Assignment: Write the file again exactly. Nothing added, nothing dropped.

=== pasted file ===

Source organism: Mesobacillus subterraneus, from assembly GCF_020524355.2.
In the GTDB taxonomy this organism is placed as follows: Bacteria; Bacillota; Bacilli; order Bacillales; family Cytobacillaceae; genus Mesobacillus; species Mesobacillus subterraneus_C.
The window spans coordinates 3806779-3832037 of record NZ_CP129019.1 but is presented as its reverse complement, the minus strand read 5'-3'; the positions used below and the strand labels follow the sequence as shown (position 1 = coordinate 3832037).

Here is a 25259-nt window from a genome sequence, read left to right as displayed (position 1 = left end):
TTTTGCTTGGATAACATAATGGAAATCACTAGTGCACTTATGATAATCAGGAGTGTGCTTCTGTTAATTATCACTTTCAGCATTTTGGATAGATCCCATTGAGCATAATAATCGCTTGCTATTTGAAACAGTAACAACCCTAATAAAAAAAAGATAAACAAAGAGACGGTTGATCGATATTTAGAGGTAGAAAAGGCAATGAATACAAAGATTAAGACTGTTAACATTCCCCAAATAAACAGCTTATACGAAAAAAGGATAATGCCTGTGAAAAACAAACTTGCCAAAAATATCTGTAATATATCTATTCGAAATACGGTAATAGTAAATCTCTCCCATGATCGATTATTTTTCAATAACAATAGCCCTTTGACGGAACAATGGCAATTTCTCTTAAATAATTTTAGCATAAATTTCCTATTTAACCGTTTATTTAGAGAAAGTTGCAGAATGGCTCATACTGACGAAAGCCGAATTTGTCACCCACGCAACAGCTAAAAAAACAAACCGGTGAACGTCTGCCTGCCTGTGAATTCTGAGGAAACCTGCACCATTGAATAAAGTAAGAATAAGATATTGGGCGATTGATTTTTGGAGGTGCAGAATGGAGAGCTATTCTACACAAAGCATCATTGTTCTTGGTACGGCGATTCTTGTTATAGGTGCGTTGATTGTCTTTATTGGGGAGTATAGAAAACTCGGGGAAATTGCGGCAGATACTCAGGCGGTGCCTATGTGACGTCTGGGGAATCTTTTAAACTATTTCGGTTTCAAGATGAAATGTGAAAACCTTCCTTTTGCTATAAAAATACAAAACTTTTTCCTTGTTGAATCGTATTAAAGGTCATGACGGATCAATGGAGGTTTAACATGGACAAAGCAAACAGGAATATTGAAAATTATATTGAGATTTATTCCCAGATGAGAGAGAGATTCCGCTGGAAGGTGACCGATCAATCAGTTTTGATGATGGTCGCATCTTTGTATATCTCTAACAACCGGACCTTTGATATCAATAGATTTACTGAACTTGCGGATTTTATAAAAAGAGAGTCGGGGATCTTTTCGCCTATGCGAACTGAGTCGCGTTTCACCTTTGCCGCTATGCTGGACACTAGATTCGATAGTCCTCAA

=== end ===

Source organism: Mesobacillus subterraneus, from assembly GCF_020524355.2.
In the GTDB taxonomy this organism is placed as follows: Bacteria; Bacillota; Bacilli; order Bacillales; family Cytobacillaceae; genus Mesobacillus; species Mesobacillus subterraneus_C.
The window spans coordinates 3806779-3832037 of record NZ_CP129019.1 but is presented as its reverse complement, the minus strand read 5'-3'; the positions used below and the strand labels follow the sequence as shown (position 1 = coordinate 3832037).

Here is a 25259-nt window from a genome sequence, read left to right as displayed (position 1 = left end):
TTTTGCTTGGATAACATAATGGAAATCACTAGTGCACTTATGATAATCAGGAGTGTGCTTCTGTTAATTATCACTTTCAGCATTTTGGATAGATCCCATTGAGCATAATAATCGCTTGCTATTTGAAACAGTAACAACCCTAATAAAAAAAAGATAAACAAAGAGACGGTTGATCGATATTTAGAGGTAGAAAAGGCAATGAATACAAAGATTAAGACTGTTAACATTCCCCAAATAAACAGCTTATACGAAAAAAGGATAATGCCTGTGAAAAACAAACTTGCCAAAAATATCTGTAATATATCTATTCGAAATACGGTAATAGTAAATCTCTCCCATGATCGATTATTTTTCAATAACAATAGCCCTTTGACGGAACAATGGCAATTTCTCTTAAATAATTTTAGCATAAATTTCCTATTTAACCGTTTATTTAGAGAAAGTTGCAGAATGGCTCATACTGACGAAAGCCGAATTTGTCACCCACGCAACAGCTAAAAAAACAAACCGGTGAACGTCTGCCTGCCTGTGAATTCTGAGGAAACCTGCACCATTGAATAAAGTAAGAATAAGATATTGGGCGATTGATTTTTGGAGGTGCAGAATGGAGAGCTATTCTACACAAAGCATCATTGTTCTTGGTACGGCGATTCTTGTTATAGGTGCGTTGATTGTCTTTATTGGGGAGTATAGAAAACTCGGGGAAATTGCGGCAGATACTCAGGCGGTGCCTATGTGACGTCTGGGGAATCTTTTAAACTATTTCGGTTTCAAGATGAAATGTGAAAACCTTCCTTTTGCTATAAAAATACAAAACTTTTTCCTTGTTGAATCGTATTAAAGGTCATGACGGATCAATGGAGGTTTAACATGGACAAAGCAAACAGGAATATTGAAAATTATATTGAGATTTATTCCCAGATGAGAGAGAGATTCCGCTGGAAGGTGACCGATCAATCAGTTTTGATGATGGTCGCATCTTTGTATATCTCTAACAACCGGACCTTTGATATCAATAGATTTACTGAACTTGCGGATTTTATAAAAAGAGAGTCGGGGATCTTTTCGCCTATGCGAACTGAGTCGCGTTTCACCTTTGCCGCTATGCTGGACACTAGATTCGATAGTCCTCAA